How do you split out the air-time between characters in your novel when you have multiple viewpoint characters? Does your protagonist need to get more than 50%?
Steve posted this question on my “Ask A Question For My Blog” page:
Thank-you for the serious time and effort you’ve devoted to helping aspiring writers! Your site is a treasure trove and your snowflake method gave me a significant boost.
I’ve been searching & reading through your older blog posts related to writing multiple POVs and this one hit home:
Based on the cranky responses from other readers, I’m guessing it highlights a common trap… Specifically, I was drifting into multiple protagonists and hit the exact obstacle you called out: Emotional impact turns into 1 + 1 = 1/2. (I ended up with a protagonist even I didn’t care about.)
The proto-protagonists were conceived to independently uncover and feed puzzle pieces to my hero. I was hoping you’d provide some thoughts on a good balance.
For example, if two POV characters each get 50% of your novel, the emotional diffusion is obvious. Would you always try and give your hero 70%+ of the novel and let the others fight it out for the rest?
Randy sez: I’ll first answer Steve’s question, then talk a little about the question of “multiple protagonists,” since this seems to have confused some people over the years.
It’s not easy to decide who should be the point-of-view character in each scene. I discussed this in my latest book, How to Write a Dynamite Scene Using the Snowflake Method. One of the core questions I ask for each scene is: who has the most to lose in this scene? Often, that person will make a good viewpoint character. But there are other questions, and it’s sometimes just a judgment call when picking the viewpoint character.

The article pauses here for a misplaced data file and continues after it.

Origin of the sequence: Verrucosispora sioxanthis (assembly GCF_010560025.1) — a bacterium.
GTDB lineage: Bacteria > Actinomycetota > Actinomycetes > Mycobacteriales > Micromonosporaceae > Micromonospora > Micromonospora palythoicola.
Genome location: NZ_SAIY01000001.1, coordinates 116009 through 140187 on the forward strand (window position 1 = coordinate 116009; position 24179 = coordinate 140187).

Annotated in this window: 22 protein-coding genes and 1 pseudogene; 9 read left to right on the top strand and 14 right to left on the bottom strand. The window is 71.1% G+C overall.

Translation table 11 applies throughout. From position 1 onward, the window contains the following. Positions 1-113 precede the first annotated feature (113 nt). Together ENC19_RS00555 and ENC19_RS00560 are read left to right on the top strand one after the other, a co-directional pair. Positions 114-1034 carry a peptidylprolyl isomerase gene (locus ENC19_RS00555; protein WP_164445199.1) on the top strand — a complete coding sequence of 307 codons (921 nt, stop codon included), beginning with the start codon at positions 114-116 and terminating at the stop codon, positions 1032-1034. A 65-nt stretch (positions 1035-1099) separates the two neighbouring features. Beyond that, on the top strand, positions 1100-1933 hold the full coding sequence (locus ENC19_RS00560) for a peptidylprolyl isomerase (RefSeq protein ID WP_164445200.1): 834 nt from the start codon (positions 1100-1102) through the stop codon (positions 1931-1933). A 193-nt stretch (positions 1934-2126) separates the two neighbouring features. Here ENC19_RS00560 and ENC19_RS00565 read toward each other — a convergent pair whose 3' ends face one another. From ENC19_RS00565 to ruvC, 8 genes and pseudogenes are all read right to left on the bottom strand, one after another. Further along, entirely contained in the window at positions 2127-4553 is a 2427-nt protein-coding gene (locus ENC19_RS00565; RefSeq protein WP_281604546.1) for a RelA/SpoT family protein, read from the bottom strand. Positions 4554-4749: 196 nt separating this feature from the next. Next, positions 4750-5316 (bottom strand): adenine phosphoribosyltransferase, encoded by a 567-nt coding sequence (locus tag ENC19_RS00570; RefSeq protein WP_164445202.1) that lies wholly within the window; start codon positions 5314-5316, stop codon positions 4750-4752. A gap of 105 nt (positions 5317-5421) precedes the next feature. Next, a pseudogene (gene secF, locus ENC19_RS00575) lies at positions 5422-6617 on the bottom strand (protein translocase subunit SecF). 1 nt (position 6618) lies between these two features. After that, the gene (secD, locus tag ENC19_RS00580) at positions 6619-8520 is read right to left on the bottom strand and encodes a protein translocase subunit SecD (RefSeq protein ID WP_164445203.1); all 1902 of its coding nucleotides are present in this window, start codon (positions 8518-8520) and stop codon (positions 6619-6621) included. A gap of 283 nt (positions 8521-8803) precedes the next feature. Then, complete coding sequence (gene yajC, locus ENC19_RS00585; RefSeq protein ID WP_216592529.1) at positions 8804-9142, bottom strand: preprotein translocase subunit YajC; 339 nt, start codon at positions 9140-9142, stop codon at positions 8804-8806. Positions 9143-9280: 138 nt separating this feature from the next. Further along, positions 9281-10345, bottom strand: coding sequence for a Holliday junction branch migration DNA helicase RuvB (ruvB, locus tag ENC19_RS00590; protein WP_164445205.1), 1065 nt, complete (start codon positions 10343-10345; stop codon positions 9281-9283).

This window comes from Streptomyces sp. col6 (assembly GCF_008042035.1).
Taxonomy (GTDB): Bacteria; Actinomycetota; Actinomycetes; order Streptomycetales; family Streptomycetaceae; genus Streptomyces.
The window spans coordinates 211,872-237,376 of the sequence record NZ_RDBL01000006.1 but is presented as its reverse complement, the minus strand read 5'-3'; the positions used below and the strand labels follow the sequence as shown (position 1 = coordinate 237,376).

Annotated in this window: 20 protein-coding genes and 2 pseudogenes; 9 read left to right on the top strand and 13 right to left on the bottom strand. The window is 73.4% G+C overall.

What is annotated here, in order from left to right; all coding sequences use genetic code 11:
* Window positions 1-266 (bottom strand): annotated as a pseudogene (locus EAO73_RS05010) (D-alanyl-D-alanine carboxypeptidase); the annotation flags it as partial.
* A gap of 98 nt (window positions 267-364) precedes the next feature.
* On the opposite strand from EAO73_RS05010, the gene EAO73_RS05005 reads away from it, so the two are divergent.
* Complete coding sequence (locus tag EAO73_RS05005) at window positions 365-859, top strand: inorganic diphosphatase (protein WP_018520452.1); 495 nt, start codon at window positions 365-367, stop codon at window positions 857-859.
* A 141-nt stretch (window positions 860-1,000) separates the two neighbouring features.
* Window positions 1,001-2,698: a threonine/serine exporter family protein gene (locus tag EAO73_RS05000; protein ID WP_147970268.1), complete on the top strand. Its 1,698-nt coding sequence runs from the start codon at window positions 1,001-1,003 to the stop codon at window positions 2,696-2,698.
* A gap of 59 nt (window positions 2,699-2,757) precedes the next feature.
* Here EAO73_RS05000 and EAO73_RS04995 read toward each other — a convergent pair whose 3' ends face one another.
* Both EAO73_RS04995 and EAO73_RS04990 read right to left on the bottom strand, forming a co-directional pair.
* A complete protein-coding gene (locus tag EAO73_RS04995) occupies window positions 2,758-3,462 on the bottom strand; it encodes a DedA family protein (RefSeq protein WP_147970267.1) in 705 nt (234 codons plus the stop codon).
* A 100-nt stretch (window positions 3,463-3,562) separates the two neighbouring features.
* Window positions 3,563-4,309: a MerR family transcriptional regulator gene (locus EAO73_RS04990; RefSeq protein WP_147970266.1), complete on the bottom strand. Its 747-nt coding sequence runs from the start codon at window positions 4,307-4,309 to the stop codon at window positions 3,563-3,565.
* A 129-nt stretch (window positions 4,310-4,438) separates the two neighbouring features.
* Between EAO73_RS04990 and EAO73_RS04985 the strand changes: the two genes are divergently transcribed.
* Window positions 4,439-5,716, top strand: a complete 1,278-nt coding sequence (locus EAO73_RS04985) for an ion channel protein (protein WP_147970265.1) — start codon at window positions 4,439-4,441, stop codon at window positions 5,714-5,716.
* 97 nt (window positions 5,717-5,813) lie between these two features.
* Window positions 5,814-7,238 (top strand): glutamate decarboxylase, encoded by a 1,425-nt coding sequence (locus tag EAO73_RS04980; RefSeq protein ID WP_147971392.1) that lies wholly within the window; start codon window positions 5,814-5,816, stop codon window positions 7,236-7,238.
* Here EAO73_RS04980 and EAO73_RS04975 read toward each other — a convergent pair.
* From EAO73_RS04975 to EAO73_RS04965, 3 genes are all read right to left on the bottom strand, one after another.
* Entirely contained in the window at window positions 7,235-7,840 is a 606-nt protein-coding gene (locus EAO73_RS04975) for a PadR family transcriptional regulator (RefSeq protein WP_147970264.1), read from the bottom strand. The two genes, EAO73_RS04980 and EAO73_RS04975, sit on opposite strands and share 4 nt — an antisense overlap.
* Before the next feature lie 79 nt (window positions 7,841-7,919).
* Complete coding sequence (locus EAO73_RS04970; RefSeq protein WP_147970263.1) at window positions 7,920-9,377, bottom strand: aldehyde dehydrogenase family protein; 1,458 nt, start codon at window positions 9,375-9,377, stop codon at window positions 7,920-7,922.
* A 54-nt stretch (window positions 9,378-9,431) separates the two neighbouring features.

So I don’t decide in advance what percentage of scenes my protagonist gets to be the viewpoint character. He or she gets as many scenes as they deserve to make the story work. Normally, I work with 3, 4, or 5 viewpoint characters, and each gets somewhere between 10% and 40% of the total air-time. I don’t think I’ve ever had any viewpoint character who had more than 50% of the scenes.
As Steve mentioned, I wrote a blog post back in 2010 that has gotten a fair number of responses over the years. I suppose my original post could have been longer. At the time, I didn’t think it required a long response. Part of the problem was a confusion in terminology. Not everyone was clear on the difference between a “protagonist” and a “viewpoint character.”
So let’s talk about that.
The word “protagonist” comes from a Greek word meaning “player of the first part.”
So the protagonist is effectively the #1 character in terms of emotional interest—the so-called “good guy”—the character the reader is rooting for.
You might think that there can be only one character in a novel who is #1. Because that’s what it means to be #1—it means that you’re the one at the top of the heap.
In most cases, you’d be right, but it’s possible to think of exceptions. Here are a few: